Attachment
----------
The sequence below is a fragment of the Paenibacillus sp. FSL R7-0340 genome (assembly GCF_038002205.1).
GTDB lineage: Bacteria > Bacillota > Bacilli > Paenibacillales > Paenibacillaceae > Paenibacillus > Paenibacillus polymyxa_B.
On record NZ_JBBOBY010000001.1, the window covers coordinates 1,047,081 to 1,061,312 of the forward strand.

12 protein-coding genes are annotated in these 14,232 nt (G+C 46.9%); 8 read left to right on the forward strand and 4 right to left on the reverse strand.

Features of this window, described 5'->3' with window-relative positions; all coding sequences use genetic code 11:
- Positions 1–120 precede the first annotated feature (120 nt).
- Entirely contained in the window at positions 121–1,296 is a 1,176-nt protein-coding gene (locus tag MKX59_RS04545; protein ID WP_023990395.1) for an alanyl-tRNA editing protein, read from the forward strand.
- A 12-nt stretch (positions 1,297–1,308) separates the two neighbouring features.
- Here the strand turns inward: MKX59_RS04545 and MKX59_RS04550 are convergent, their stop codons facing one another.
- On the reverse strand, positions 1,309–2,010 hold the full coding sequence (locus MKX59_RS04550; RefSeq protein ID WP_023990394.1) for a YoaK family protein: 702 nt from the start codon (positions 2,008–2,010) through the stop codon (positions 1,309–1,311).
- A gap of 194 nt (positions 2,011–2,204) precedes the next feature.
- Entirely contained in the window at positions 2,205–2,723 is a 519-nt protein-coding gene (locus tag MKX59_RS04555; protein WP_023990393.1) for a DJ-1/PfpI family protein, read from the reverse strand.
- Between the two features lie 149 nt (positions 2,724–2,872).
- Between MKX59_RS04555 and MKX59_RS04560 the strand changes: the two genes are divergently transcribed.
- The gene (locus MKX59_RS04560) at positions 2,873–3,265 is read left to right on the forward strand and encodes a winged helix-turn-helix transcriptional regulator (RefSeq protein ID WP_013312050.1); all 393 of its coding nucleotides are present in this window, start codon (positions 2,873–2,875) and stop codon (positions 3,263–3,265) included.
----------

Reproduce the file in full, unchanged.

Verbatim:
The sequence below is a fragment of the Paenibacillus sp. FSL R7-0340 genome (assembly GCF_038002205.1).
GTDB lineage: Bacteria > Bacillota > Bacilli > Paenibacillales > Paenibacillaceae > Paenibacillus > Paenibacillus polymyxa_B.
On record NZ_JBBOBY010000001.1, the window covers coordinates 1,047,081 to 1,061,312 of the forward strand.

12 protein-coding genes are annotated in these 14,232 nt (G+C 46.9%); 8 read left to right on the forward strand and 4 right to left on the reverse strand.

Features of this window, described 5'->3' with window-relative positions; all coding sequences use genetic code 11:
- Positions 1–120 precede the first annotated feature (120 nt).
- Entirely contained in the window at positions 121–1,296 is a 1,176-nt protein-coding gene (locus tag MKX59_RS04545; protein ID WP_023990395.1) for an alanyl-tRNA editing protein, read from the forward strand.
- A 12-nt stretch (positions 1,297–1,308) separates the two neighbouring features.
- Here the strand turns inward: MKX59_RS04545 and MKX59_RS04550 are convergent, their stop codons facing one another.
- On the reverse strand, positions 1,309–2,010 hold the full coding sequence (locus MKX59_RS04550; RefSeq protein ID WP_023990394.1) for a YoaK family protein: 702 nt from the start codon (positions 2,008–2,010) through the stop codon (positions 1,309–1,311).
- A gap of 194 nt (positions 2,011–2,204) precedes the next feature.
- Entirely contained in the window at positions 2,205–2,723 is a 519-nt protein-coding gene (locus tag MKX59_RS04555; protein WP_023990393.1) for a DJ-1/PfpI family protein, read from the reverse strand.
- Between the two features lie 149 nt (positions 2,724–2,872).
- Between MKX59_RS04555 and MKX59_RS04560 the strand changes: the two genes are divergently transcribed.
- The gene (locus MKX59_RS04560) at positions 2,873–3,265 is read left to right on the forward strand and encodes a winged helix-turn-helix transcriptional regulator (RefSeq protein ID WP_013312050.1); all 393 of its coding nucleotides are present in this window, start codon (positions 2,873–2,875) and stop codon (positions 3,263–3,265) included.